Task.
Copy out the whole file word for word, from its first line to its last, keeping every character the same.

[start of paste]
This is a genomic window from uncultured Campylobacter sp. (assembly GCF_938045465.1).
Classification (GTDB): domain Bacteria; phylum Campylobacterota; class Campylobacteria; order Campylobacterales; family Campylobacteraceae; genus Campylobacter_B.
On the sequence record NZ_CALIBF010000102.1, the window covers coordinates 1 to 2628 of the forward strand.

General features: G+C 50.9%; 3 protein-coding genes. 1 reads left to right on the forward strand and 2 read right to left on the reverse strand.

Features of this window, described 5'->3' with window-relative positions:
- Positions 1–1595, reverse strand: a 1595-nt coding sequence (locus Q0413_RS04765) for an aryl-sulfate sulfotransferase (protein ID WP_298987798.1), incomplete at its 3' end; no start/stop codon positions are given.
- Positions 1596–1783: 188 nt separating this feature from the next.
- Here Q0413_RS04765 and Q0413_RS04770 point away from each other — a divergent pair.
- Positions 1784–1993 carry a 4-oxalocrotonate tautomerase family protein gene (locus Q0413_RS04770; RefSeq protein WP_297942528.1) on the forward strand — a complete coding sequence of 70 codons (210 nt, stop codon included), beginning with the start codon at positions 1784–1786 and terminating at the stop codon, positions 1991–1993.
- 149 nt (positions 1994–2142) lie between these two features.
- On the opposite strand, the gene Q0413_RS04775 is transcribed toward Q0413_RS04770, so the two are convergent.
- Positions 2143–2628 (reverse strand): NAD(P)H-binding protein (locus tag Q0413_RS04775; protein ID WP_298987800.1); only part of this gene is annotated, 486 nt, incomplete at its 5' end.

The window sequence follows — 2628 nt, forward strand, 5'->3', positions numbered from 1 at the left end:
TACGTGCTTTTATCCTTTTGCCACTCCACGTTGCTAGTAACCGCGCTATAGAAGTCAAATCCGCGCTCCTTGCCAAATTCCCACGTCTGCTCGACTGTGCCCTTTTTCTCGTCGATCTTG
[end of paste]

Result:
This is a genomic window from uncultured Campylobacter sp. (assembly GCF_938045465.1).
Classification (GTDB): domain Bacteria; phylum Campylobacterota; class Campylobacteria; order Campylobacterales; family Campylobacteraceae; genus Campylobacter_B.
On the sequence record NZ_CALIBF010000102.1, the window covers coordinates 1 to 2628 of the forward strand.

General features: G+C 50.9%; 3 protein-coding genes. 1 reads left to right on the forward strand and 2 read right to left on the reverse strand.

Features of this window, described 5'->3' with window-relative positions:
- Positions 1–1595, reverse strand: a 1595-nt coding sequence (locus Q0413_RS04765) for an aryl-sulfate sulfotransferase (protein ID WP_298987798.1), incomplete at its 3' end; no start/stop codon positions are given.
- Positions 1596–1783: 188 nt separating this feature from the next.
- Here Q0413_RS04765 and Q0413_RS04770 point away from each other — a divergent pair.
- Positions 1784–1993 carry a 4-oxalocrotonate tautomerase family protein gene (locus Q0413_RS04770; RefSeq protein WP_297942528.1) on the forward strand — a complete coding sequence of 70 codons (210 nt, stop codon included), beginning with the start codon at positions 1784–1786 and terminating at the stop codon, positions 1991–1993.
- 149 nt (positions 1994–2142) lie between these two features.
- On the opposite strand, the gene Q0413_RS04775 is transcribed toward Q0413_RS04770, so the two are convergent.
- Positions 2143–2628 (reverse strand): NAD(P)H-binding protein (locus tag Q0413_RS04775; protein ID WP_298987800.1); only part of this gene is annotated, 486 nt, incomplete at its 5' end.

The window sequence follows — 2628 nt, forward strand, 5'->3', positions numbered from 1 at the left end:
TACGTGCTTTTATCCTTTTGCCACTCCACGTTGCTAGTAACCGCGCTATAGAAGTCAAATCCGCGCTCCTTGCCAAATTCCCACGTCTGCTCGACTGTGCCCTTTTTCTCGTCGATCTTG